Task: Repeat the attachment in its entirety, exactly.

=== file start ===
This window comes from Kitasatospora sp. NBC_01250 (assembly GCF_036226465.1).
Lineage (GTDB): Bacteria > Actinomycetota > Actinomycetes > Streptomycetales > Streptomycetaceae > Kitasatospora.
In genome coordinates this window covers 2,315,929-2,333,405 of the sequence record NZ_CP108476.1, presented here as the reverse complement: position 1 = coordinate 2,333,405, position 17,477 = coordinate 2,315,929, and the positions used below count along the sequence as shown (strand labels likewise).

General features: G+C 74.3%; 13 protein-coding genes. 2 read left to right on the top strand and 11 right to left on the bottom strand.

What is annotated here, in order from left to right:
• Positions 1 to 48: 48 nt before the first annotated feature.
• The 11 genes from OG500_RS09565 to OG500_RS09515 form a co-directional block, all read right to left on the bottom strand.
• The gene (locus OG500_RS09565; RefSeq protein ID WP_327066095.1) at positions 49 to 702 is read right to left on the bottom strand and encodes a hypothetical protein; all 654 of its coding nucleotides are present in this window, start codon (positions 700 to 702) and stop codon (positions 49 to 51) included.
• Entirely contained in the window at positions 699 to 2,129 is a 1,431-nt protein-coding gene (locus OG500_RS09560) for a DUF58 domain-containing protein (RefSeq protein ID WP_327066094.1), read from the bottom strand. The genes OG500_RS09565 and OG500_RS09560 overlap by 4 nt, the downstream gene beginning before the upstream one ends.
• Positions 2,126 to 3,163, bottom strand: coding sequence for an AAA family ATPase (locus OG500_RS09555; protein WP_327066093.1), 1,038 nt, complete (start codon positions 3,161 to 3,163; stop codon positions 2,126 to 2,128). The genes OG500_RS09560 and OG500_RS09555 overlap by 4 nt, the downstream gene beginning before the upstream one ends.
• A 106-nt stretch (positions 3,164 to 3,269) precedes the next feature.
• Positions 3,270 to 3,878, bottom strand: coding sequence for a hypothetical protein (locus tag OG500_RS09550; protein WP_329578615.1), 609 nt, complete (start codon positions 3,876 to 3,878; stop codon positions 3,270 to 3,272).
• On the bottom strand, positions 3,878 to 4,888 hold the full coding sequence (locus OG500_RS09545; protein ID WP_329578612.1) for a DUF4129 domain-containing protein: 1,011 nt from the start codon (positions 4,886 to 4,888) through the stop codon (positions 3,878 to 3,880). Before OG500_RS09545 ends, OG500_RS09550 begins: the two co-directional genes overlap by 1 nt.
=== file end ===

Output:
This window comes from Kitasatospora sp. NBC_01250 (assembly GCF_036226465.1).
Lineage (GTDB): Bacteria > Actinomycetota > Actinomycetes > Streptomycetales > Streptomycetaceae > Kitasatospora.
In genome coordinates this window covers 2,315,929-2,333,405 of the sequence record NZ_CP108476.1, presented here as the reverse complement: position 1 = coordinate 2,333,405, position 17,477 = coordinate 2,315,929, and the positions used below count along the sequence as shown (strand labels likewise).

General features: G+C 74.3%; 13 protein-coding genes. 2 read left to right on the top strand and 11 right to left on the bottom strand.

What is annotated here, in order from left to right:
• Positions 1 to 48: 48 nt before the first annotated feature.
• The 11 genes from OG500_RS09565 to OG500_RS09515 form a co-directional block, all read right to left on the bottom strand.
• The gene (locus OG500_RS09565; RefSeq protein ID WP_327066095.1) at positions 49 to 702 is read right to left on the bottom strand and encodes a hypothetical protein; all 654 of its coding nucleotides are present in this window, start codon (positions 700 to 702) and stop codon (positions 49 to 51) included.
• Entirely contained in the window at positions 699 to 2,129 is a 1,431-nt protein-coding gene (locus OG500_RS09560) for a DUF58 domain-containing protein (RefSeq protein ID WP_327066094.1), read from the bottom strand. The genes OG500_RS09565 and OG500_RS09560 overlap by 4 nt, the downstream gene beginning before the upstream one ends.
• Positions 2,126 to 3,163, bottom strand: coding sequence for an AAA family ATPase (locus OG500_RS09555; protein WP_327066093.1), 1,038 nt, complete (start codon positions 3,161 to 3,163; stop codon positions 2,126 to 2,128). The genes OG500_RS09560 and OG500_RS09555 overlap by 4 nt, the downstream gene beginning before the upstream one ends.
• A 106-nt stretch (positions 3,164 to 3,269) precedes the next feature.
• Positions 3,270 to 3,878, bottom strand: coding sequence for a hypothetical protein (locus tag OG500_RS09550; protein WP_329578615.1), 609 nt, complete (start codon positions 3,876 to 3,878; stop codon positions 3,270 to 3,272).
• On the bottom strand, positions 3,878 to 4,888 hold the full coding sequence (locus OG500_RS09545; protein ID WP_329578612.1) for a DUF4129 domain-containing protein: 1,011 nt from the start codon (positions 4,886 to 4,888) through the stop codon (positions 3,878 to 3,880). Before OG500_RS09545 ends, OG500_RS09550 begins: the two co-directional genes overlap by 1 nt.